PM ignores bridge tolls
From a public standpoint, Prime Minister Justin Trudeau departed P.E.I. last Thursday with a successful visit under his belt. He glad-handed with Islanders and visitors, posed for innumerable selfies and kissed babies. He left without making any commitments. The trip didn’t cost him a dime.
The PM arrived against the backdrop of the Birthplace of Confederation preparing to celebrate Canada’s 150th birthday. There were tall ships enroute, a Canadian vessel was already in port, thousands of tourists and Islanders alike were gathering for tours, concerts, fireworks and countless other holiday events.
Threatening weather all faded away under the PM’s sunny gaze. The whirlwind tour kept everyone jumping. The plan was to pose with every iPhone in sight, avoid questions until the end of the day, flash that infectious smile and let sunny ways carry the day. It was only after he left that we realized he picked our pockets.
What we didn’t get was a positive response about the high cost of the Confederation Bridge toll. The issue has been raised relentlessly by P.E.I. Senator Percy Downe, who has argued for two years that Islanders are getting unfair treatment.
The PM has acknowledged the bridge is expensive and committed to sharing concerns about the tolls with Island MPs. There is no evidence that such a discussion took place.
The Liberals made a campaign pledge during the 2015 federal election to keep tolls off the new Champlain Bridge in Montreal. The original bridge had tolls, which were later lifted. The cost of the new bridge is estimated at between $4 billion and $5 billion.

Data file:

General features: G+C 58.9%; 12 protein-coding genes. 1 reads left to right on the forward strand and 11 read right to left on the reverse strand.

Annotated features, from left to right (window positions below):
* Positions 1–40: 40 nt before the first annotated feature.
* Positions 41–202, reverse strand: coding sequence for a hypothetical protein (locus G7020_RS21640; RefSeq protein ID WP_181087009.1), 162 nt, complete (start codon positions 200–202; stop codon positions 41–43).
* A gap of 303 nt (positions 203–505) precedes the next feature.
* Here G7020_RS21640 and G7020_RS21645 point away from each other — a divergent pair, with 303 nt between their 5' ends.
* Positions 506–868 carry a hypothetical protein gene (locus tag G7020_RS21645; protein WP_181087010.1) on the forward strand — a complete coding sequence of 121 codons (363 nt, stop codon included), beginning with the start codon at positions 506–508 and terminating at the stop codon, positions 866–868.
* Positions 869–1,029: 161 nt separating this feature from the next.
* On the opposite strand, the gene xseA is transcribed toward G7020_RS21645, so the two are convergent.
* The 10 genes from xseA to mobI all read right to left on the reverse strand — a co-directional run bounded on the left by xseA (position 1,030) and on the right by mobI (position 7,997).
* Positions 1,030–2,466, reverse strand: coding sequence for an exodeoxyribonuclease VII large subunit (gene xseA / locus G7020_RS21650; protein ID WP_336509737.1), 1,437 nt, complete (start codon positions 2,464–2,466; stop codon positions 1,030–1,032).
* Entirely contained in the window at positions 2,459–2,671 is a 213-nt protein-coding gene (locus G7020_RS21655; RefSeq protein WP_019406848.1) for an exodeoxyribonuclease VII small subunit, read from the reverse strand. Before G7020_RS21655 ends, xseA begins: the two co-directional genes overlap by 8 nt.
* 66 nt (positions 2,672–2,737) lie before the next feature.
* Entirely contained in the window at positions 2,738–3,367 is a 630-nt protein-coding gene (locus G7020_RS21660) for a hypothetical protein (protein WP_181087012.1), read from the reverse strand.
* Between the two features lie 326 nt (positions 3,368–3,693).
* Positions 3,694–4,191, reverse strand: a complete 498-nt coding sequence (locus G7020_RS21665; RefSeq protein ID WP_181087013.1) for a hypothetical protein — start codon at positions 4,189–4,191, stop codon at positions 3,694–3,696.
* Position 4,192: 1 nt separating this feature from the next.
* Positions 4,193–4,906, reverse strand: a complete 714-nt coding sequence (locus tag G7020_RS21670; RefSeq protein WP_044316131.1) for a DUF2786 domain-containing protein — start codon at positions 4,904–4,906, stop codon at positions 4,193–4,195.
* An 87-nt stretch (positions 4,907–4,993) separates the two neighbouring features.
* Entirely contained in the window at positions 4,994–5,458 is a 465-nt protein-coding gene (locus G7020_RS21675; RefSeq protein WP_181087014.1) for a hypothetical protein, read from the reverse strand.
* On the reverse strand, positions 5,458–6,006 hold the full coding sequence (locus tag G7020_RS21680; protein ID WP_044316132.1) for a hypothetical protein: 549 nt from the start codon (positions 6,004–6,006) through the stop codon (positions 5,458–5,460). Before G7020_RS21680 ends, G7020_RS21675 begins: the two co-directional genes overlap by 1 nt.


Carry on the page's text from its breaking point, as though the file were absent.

Meanwhile it costs $46.50 to leave this province via the $1-billion Confederation Bridge. High tolls have been in place since the bridge opened 20 years ago.
There should be fairness in applying tolls. It’s a matter of equal treatment for Islanders and Quebecers. The PM remained non-committal despite being well aware of the issues, the unfairness and the double standard.
At a town hall last January, the PM was asked about the bridge toll and promised to “look at what can be done to make sure people are able to travel freely, travel efficiently and openly across this country at modest costs.”
Paying a $46.50 toll is a heavy financial burden for most people, but Montrealers can commute to work over a bridge costing five times more — for free.
Premier Wade MacLauchlan raised the toll issue with the PM last Thursday but nothing seems to push Mr. Trudeau into action. It’s unacceptable for the PM to say he is aware of our concerns and then ignores them.
Mr. Trudeau defended his decision to do nothing because it would “pit regions against regions.” By applying different standards, that’s exactly what’s he done. High tolls are not in the best interests of this province.
When he left P.E.I. later Thursday, Mr. Trudeau didn’t have to dig into his pocket for $46.50 to cross the bridge. He boarded a plane and flew to New Brunswick for free.